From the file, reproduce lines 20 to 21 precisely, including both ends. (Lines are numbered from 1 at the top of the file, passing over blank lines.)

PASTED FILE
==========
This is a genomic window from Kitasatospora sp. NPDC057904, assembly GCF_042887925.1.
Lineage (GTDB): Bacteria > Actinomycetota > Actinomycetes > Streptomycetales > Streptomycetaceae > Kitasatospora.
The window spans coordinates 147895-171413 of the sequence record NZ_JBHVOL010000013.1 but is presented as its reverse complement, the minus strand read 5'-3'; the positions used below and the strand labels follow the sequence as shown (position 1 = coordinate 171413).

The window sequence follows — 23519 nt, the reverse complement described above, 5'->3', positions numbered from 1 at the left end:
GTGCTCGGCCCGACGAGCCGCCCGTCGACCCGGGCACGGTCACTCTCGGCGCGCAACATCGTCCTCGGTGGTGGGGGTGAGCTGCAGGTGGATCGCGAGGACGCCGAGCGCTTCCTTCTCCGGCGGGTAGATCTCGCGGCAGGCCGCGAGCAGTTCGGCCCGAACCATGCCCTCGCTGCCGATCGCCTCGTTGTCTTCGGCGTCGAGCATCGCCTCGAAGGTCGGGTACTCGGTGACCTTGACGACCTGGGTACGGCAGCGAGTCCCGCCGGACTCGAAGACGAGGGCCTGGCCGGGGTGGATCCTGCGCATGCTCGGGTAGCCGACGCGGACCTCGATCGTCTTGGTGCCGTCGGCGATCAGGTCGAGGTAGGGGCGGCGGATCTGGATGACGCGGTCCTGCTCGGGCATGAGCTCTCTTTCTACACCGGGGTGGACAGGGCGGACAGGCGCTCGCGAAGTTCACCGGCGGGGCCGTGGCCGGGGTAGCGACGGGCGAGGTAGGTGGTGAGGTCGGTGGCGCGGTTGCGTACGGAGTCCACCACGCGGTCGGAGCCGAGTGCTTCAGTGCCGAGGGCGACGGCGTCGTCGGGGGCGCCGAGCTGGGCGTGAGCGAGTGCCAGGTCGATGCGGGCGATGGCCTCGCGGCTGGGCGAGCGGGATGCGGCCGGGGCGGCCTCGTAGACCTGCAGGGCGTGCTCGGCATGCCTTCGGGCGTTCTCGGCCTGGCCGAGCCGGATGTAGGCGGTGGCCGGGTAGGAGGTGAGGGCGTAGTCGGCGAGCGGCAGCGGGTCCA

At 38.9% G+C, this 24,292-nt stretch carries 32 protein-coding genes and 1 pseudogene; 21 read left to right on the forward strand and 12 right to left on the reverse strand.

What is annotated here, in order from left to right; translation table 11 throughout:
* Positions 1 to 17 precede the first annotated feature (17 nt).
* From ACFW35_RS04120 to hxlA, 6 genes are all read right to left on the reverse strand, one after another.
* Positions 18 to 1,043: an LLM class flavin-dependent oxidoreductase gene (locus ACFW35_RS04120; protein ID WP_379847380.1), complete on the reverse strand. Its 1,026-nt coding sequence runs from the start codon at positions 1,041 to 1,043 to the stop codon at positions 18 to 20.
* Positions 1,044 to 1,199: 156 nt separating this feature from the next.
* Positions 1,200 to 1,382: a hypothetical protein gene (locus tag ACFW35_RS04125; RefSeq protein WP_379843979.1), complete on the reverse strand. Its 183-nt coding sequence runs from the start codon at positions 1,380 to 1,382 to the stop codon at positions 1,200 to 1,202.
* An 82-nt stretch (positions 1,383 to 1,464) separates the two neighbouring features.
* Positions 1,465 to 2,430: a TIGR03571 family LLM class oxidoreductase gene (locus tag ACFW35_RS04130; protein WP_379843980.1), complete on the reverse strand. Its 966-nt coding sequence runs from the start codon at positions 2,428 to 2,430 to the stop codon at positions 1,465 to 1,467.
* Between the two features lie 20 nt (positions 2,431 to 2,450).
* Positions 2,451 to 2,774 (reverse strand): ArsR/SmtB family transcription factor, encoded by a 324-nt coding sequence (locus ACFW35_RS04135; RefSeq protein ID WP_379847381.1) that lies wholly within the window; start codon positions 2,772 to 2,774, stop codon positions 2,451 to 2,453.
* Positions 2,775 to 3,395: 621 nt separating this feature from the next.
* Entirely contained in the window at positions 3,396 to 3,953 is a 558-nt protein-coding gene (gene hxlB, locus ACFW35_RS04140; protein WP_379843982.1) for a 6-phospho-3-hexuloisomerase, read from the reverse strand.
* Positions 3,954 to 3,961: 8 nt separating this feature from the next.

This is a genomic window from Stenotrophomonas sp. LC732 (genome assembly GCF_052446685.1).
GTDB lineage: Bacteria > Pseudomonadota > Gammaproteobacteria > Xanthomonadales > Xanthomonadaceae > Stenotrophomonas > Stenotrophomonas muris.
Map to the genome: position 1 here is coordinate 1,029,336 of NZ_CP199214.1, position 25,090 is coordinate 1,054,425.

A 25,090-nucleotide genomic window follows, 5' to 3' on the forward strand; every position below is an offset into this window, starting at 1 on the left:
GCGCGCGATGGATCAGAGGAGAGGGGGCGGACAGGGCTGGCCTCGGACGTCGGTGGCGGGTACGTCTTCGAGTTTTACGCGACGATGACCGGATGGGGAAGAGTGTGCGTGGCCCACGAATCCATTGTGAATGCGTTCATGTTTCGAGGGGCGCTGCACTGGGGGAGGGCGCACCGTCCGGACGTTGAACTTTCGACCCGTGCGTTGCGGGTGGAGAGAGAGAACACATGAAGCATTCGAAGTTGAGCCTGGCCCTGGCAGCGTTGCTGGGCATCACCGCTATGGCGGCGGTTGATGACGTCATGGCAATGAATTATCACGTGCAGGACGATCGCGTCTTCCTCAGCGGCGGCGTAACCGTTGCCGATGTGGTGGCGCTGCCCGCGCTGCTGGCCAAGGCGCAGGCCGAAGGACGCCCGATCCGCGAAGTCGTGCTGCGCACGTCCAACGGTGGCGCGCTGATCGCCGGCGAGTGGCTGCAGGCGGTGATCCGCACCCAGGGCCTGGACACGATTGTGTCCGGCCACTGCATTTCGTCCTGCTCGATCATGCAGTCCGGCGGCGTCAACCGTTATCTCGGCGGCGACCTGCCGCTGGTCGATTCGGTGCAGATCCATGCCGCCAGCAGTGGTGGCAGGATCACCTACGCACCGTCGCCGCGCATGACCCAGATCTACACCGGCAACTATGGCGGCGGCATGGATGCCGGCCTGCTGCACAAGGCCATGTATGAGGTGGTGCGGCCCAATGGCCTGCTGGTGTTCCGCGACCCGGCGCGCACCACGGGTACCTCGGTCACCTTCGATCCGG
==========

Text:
This is a genomic window from Stenotrophomonas sp. LC732 (genome assembly GCF_052446685.1).
GTDB lineage: Bacteria > Pseudomonadota > Gammaproteobacteria > Xanthomonadales > Xanthomonadaceae > Stenotrophomonas > Stenotrophomonas muris.